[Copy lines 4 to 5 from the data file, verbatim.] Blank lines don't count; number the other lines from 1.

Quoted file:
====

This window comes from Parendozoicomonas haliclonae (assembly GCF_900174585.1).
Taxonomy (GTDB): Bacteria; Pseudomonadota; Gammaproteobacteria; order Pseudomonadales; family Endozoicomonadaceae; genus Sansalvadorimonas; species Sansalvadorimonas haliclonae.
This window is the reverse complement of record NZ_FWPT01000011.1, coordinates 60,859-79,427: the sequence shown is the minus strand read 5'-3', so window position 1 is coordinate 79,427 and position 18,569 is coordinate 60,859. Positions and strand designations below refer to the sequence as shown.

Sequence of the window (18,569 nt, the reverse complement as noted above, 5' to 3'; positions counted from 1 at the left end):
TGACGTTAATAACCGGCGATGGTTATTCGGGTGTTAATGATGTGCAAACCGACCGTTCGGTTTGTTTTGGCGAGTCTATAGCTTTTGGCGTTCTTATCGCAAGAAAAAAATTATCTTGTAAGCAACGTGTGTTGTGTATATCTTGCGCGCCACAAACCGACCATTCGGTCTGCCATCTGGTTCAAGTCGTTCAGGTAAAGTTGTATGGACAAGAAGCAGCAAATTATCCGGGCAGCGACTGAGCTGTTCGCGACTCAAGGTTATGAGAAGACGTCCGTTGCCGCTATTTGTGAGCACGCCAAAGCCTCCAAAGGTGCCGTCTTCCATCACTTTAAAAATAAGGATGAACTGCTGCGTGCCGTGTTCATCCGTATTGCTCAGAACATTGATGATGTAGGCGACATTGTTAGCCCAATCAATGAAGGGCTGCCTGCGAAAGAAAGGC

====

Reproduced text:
Sequence of the window (18,569 nt, the reverse complement as noted above, 5' to 3'; positions counted from 1 at the left end):
TGACGTTAATAACCGGCGATGGTTATTCGGGTGTTAATGATGTGCAAACCGACCGTTCGGTTTGTTTTGGCGAGTCTATAGCTTTTGGCGTTCTTATCGCAAGAAAAAAATTATCTTGTAAGCAACGTGTGTTGTGTATATCTTGCGCGCCACAAACCGACCATTCGGTCTGCCATCTGGTTCAAGTCGTTCAGGTAAAGTTGTATGGACAAGAAGCAGCAAATTATCCGGGCAGCGACTGAGCTGTTCGCGACTCAAGGTTATGAGAAGACGTCCGTTGCCGCTATTTGTGAGCACGCCAAAGCCTCCAAAGGTGCCGTCTTCCATCACTTTAAAAATAAGGATGAACTGCTGCGTGCCGTGTTCATCCGTATTGCTCAGAACATTGATGATGTAGGCGACATTGTTAGCCCAATCAATGAAGGGCTGCCTGCGAAAGAAAGGC